September Field Day 2015


It was a nice clear day and a little chilly, in the low 60's, but down in the gravel pit where the hives are, it is sheltered and was actually quite pleasant. The biggest problem was that the propolis is very tough on cooler days. We started with our small split. It had some drone brood in front of the entrance that the bees had pulled out, I assume to make room for worker brood or honey. Inside they had filled most of the bottom box and at least seven frames on the top box. They were calmly working. We found young open brood and were satisfied that the queen is there and well. The drones in the hive are all dark, which leads me to believe our queen is a Carnolian, though I haven't actually seen her. Since the drones only get the queen's DNA, they will be whatever she is. Workers can be whatever the drone father was, so they can be Italians, Carnolians or whatever is in the local drone pool. This hive will need a box of honey from one of the other hives for winter because they won't have enough time to make enough for themselves.

The picture above is the smaller early split. It was filled to the top, the top box full of honey, mostly capped except the very edges of the last frames. It has only four boxes, so in the picture we are giving a mostly empty box from the hive next door to it, so it can fill it up if it so desires. It has enough honey for the winter, but we need some for the little hive, so any extra they store, we can share.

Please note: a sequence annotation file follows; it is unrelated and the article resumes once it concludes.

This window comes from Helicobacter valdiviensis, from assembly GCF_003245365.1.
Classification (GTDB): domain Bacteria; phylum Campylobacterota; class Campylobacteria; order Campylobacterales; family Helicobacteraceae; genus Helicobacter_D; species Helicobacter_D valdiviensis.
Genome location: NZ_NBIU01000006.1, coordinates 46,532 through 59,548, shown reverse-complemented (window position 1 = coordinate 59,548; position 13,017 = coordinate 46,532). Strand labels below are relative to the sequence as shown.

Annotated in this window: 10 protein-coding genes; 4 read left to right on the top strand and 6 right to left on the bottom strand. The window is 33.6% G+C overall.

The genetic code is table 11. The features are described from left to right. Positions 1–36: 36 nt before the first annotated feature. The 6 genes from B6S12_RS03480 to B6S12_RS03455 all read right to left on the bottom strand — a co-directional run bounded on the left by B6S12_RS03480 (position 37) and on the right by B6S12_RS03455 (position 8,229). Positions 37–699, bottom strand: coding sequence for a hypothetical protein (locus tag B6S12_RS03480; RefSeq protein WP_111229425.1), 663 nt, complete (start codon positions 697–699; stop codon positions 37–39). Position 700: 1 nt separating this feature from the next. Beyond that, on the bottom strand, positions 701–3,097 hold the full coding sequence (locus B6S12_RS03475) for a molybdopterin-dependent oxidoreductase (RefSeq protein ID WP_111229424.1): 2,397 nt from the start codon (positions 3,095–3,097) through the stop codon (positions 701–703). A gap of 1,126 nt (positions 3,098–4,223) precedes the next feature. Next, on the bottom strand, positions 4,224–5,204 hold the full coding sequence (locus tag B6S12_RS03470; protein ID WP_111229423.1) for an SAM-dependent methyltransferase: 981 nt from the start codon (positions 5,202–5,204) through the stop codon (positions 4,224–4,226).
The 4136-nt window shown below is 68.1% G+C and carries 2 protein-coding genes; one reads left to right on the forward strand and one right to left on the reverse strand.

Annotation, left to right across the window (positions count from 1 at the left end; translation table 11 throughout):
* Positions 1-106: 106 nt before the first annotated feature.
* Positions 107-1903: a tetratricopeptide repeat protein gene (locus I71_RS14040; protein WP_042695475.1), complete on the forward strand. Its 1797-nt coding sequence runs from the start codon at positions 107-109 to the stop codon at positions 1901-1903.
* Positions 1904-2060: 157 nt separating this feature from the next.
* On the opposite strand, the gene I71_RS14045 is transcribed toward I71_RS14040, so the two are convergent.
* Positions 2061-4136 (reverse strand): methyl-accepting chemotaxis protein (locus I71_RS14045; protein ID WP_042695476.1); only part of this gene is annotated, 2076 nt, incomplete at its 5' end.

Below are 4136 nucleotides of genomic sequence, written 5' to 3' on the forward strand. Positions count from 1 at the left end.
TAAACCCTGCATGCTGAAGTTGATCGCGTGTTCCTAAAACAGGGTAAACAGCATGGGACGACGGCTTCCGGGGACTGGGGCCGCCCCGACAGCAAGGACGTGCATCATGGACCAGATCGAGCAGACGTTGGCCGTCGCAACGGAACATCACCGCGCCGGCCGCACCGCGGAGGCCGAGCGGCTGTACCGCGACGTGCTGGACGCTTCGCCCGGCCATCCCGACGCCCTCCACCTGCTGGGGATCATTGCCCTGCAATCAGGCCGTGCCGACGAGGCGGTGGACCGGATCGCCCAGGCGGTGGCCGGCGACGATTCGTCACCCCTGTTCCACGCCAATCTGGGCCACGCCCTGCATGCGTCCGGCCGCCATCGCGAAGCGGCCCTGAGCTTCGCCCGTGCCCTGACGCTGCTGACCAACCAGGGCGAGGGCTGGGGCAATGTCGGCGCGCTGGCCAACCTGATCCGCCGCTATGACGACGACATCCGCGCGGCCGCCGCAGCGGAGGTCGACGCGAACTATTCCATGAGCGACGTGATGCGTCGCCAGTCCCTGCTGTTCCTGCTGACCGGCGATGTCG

The hive next door, the overwintered insulated hive had six boxes. The top one was mostly empty, as I said, so we gave it to the hive next door. The next one down was half full and the one below it was completely full, so that hive is also good for the winter with room to spare. Next month we will re-arrange the honey stores so the small hive has enough for winter.

Next we checked the long hive. They have been very busy propolizing everything to everything. The top cover was glued down to the inner covers and the inner covers were glued to the hive itself. Because it was cooler, it took a fair amount of prying to get it open, which the bees did not appreciate very much. They had a nice population, filling over 2/3 of the hive. We didn't hang around in there very long because the ladies weren't happy with us. We closed it up, satisfied that it has good honey stores and acts strong and queen-rite, which is what we were looking for this month.

Next month we will wrap the hives for winter, apply mouse guards and make sure everyone has adequate honey and good ventilation for winter.

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